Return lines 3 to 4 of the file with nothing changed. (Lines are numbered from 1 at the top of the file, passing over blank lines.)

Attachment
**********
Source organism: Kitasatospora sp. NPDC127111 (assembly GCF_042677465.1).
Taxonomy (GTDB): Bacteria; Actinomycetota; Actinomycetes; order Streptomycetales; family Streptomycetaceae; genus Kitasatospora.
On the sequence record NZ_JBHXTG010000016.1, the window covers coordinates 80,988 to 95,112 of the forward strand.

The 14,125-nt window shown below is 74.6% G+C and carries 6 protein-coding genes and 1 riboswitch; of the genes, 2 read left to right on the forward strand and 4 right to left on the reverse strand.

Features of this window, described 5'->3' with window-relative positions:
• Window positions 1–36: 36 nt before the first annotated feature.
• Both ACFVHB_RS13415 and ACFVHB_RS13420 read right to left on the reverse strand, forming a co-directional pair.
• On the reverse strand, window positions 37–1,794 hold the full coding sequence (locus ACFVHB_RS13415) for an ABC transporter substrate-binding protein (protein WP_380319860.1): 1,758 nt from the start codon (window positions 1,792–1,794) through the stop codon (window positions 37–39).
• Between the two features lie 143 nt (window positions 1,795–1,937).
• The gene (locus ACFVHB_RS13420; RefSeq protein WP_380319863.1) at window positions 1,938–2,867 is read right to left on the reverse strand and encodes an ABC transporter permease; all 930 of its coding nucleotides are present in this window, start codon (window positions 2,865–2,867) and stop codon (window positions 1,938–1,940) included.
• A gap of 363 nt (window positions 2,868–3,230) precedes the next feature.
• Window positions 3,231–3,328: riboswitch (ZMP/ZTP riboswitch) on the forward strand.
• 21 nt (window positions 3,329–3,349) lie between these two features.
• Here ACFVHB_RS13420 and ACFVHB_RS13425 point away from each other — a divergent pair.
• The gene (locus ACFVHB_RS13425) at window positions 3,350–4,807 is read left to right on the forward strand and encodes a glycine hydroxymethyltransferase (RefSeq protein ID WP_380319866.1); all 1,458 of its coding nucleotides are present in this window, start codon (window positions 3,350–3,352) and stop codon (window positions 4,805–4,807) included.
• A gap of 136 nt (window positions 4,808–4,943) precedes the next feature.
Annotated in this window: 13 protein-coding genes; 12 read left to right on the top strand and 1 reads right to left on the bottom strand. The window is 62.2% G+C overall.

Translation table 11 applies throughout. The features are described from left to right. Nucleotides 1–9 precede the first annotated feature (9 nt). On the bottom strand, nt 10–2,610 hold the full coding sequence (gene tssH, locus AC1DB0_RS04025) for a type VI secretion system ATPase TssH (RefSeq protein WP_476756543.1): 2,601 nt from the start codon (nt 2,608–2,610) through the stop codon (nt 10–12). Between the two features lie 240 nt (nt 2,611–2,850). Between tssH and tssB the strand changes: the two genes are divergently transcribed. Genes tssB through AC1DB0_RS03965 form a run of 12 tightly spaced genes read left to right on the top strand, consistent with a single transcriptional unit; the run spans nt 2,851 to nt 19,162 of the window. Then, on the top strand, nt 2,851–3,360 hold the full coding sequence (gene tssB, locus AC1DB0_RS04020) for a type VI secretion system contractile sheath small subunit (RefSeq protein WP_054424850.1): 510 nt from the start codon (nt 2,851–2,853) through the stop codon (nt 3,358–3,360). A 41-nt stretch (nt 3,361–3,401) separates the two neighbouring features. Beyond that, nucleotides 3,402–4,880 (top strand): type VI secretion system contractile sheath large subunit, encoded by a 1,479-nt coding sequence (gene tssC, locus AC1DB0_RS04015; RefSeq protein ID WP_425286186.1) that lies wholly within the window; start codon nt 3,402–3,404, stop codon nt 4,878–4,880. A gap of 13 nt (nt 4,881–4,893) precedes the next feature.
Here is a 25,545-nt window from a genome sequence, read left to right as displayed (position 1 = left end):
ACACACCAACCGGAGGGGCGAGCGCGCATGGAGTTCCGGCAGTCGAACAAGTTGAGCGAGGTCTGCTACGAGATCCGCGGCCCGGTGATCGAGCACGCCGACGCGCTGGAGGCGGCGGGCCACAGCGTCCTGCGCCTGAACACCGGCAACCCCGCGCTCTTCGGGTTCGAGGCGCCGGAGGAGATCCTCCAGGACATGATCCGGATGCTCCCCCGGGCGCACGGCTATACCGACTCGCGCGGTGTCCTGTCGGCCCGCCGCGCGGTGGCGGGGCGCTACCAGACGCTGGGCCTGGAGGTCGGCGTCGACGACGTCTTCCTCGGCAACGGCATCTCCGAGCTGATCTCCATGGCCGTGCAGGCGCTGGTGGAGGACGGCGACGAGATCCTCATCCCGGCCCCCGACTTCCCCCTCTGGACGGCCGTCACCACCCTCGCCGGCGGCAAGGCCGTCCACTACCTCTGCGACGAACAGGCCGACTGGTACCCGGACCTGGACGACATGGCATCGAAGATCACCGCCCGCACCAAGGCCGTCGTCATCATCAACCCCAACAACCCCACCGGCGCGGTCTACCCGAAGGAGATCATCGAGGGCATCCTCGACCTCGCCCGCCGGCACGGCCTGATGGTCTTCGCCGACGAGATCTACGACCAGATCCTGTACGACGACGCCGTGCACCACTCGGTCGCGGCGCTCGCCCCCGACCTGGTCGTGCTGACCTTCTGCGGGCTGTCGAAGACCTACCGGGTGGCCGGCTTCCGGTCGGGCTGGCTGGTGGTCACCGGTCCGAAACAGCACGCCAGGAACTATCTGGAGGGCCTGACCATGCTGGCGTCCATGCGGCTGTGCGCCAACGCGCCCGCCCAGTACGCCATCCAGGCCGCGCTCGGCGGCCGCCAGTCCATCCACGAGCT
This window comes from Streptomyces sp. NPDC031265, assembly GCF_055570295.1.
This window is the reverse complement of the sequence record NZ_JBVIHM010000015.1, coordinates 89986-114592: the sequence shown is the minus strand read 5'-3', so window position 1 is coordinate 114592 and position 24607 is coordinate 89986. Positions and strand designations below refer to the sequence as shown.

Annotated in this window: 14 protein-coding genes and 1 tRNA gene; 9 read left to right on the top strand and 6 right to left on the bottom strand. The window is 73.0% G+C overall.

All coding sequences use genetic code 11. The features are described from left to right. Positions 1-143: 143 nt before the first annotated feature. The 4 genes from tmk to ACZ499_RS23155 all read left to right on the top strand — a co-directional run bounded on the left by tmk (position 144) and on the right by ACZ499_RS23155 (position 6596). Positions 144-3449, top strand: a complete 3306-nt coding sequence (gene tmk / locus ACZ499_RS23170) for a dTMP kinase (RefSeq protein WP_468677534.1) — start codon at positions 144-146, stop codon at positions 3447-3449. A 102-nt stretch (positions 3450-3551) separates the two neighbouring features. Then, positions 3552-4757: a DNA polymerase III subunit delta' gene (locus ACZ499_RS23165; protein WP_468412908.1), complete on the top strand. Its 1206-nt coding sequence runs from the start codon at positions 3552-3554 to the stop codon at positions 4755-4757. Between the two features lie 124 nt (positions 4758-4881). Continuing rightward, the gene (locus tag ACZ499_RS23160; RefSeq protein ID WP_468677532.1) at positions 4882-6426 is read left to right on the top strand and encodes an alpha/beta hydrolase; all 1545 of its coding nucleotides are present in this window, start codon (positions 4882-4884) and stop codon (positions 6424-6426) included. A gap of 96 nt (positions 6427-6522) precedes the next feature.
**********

On the sequence record NZ_JBHXTG010000016.1, the window covers coordinates 80,988 to 95,112 of the forward strand.

The 14,125-nt window shown below is 74.6% G+C and carries 6 protein-coding genes and 1 riboswitch; of the genes, 2 read left to right on the forward strand and 4 right to left on the reverse strand.